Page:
Scott Niven, CGCS, Property Manager at The Stanwich Club


We are nearing that time of year when cool and dry spring weather provides ideal growing conditions and green speeds and putting green quality are at their best. Over the years, few golf course management topics have stirred greater controversy than the speed of the greens. The Metropolitan Golf Course Superintendents Association has always had great interest in this topic and began doing surveys of local golf courses (50 courses in each survey) regarding their green speed data, philosophies and management.


The surveys were conducted in 2001, then again in 2008 and also 2016. At each eight-year interval, we thought that putting surfaces had been pushed as far as they could go, only to see them continue to climb. The first survey in 2001 showed an average Stimpmeter reading of 9'8". By 2008 it had increased to 10' and then surprisingly jumped by more than 1 foot in 2016 to an average daily speed of 11'3". (For the survey, these speeds were defined as target speeds for normal play.)


Thanks to advances in technology and the benefit of research going on here in the northeast and around the country, many courses have been able to attain maximum speeds without placing their turf at major risk of injury. One way to improve green speed while also reducing risk of turf damage during stressful weather is to change the grass on your greens from Annual Bluegrass (Poa annua) to the newest dwarf style Bentgrasses. Those modern hybrids have been bred for improved disease resistance, drought and wear tolerance and to be cut low for the benefit of attaining fast green speeds. Today's superintendents also have the benefit of mowers with high clip rates and the ability to cut low without scalping; light weight rollers that compress the turf for pool table smoothness; plant growth regulators that control growth and reduce the potential for scalping; and finally, fungicides, fertilizers, and biostimulants that aid in maintaining excellent plant health.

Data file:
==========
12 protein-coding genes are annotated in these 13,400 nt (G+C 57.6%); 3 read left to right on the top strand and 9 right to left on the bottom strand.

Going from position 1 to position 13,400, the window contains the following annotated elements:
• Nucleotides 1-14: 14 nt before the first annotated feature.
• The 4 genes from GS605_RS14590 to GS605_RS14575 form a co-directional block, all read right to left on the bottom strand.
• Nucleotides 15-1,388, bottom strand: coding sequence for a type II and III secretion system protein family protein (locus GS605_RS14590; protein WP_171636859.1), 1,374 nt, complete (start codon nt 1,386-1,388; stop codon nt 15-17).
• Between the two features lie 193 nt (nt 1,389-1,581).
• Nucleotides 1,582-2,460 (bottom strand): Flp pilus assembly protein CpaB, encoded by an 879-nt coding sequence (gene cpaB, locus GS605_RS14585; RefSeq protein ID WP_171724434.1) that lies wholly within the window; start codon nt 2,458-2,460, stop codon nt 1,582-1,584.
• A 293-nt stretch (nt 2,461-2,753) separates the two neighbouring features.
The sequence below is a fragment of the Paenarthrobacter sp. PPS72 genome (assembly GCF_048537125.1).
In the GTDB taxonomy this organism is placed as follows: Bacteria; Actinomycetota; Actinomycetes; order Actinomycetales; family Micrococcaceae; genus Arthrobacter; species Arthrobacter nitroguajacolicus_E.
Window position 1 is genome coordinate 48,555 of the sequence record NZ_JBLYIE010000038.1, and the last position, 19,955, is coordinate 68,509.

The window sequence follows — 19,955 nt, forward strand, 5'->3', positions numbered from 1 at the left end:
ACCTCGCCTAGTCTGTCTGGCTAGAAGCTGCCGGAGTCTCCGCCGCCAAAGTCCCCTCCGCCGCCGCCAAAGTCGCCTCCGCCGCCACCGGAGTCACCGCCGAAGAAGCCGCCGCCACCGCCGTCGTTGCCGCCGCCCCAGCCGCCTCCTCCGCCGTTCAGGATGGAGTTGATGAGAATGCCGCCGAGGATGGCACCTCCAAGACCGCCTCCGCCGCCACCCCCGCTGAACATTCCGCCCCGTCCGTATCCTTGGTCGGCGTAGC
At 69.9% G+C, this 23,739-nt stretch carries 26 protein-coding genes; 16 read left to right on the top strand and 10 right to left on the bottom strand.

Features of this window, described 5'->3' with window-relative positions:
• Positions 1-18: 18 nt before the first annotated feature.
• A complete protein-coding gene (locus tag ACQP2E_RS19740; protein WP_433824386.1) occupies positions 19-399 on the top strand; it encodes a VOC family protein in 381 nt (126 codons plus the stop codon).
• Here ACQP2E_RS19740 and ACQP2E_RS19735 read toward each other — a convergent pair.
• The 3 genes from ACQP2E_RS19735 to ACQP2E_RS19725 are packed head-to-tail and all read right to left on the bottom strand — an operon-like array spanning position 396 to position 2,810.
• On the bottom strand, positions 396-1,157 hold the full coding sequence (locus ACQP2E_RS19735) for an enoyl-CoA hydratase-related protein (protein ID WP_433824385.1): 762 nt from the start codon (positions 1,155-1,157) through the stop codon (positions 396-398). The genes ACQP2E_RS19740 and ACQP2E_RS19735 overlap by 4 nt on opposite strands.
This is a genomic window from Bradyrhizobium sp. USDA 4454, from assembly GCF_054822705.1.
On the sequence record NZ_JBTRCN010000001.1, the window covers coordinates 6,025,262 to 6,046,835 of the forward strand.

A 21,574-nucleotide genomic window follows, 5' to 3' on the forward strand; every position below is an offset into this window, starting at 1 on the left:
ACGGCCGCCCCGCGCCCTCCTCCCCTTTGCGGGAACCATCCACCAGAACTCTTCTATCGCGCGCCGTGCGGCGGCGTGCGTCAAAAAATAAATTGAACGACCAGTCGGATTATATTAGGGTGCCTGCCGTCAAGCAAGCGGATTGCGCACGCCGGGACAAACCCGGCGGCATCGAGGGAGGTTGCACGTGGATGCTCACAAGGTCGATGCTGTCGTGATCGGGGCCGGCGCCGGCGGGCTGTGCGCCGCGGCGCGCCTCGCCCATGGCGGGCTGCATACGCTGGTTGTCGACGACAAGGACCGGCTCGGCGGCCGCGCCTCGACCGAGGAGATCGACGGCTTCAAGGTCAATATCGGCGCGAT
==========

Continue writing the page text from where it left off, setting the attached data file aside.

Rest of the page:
While not recommended, some clubs have been able to attain ball roll distances of up to 14' and beyond. Those lightning-fast speeds greatly reduce the cupping area on greens while also increasing the degree of difficulty, which has a direct impact on the pace of play. In fact, when speeds go over 12 feet, useable hole placement areas cannot exceed a maximum slope of 1 to 2 percent. In response to the issues at higher speeds, some clubs have tried to keep their daily Stimpmeter numbers at or below the mid 12s, although at times it is tough to maintain slower speeds when weather conditions are optimum for increasing ball roll distances (cool temps with low humidity). If we were to allow for ever escalating speed, many greens would have to be rebuilt with less contour to gain usable cupping area, especially many of the classic Met Area courses that were built many years ago.


Some people would argue that greens stripped of their interesting contoured slopes would then become boring. According to architect Rees Jones, at the highest levels of play, putting green contours are the best defense for any golf course.


Unfortunately, while it might make sense, history tells us that putting a ceiling on green speed could be a long time coming, particularly with fast greens still being glamorized. These often-heard quotes are just one example of the mindset entrenched in the golfing community: "The greens were so fast that when I marked my ball the quarter slid off the green"; "Those greens are as fast as lightning"; "These greens are so fast, I have to hold my putter over the ball and hit it with the shadow." The reality is that if we don't find a ceiling soon, more greens will have to be rebuilt to accommodate the escalating speeds, stripping courses of their contours and as a result, their true interest and challenge. Not to mention that pace of play issues, which are one of the key factors in attracting and keeping people interested in the game, will only get worse.


The following two tables illustrate how green speeds have changed over the past six and a half decades. One shows how they have increased steadily at a predictable rate of about 1 foot every 10 years. The other depicts the current state of Met Area speeds from our most recent survey.


Historical Green Speed Escalation


Year: Perceived Fast Green Speeds

1950s: 6-7'

1960s: 7-8'

1970s: 8-9'

1980s: 9-10'

1990s: 10-11'

2000s: 11-12'

2010s: 12-13'

2020s: 13-14'


Current Speed Chart for Met Area Courses

12'6": Fast

12': Medium Fast

11'3": Medium

10'6": Medium Slow

9'9": Slow










Susan O’Dowd

Executive Secretary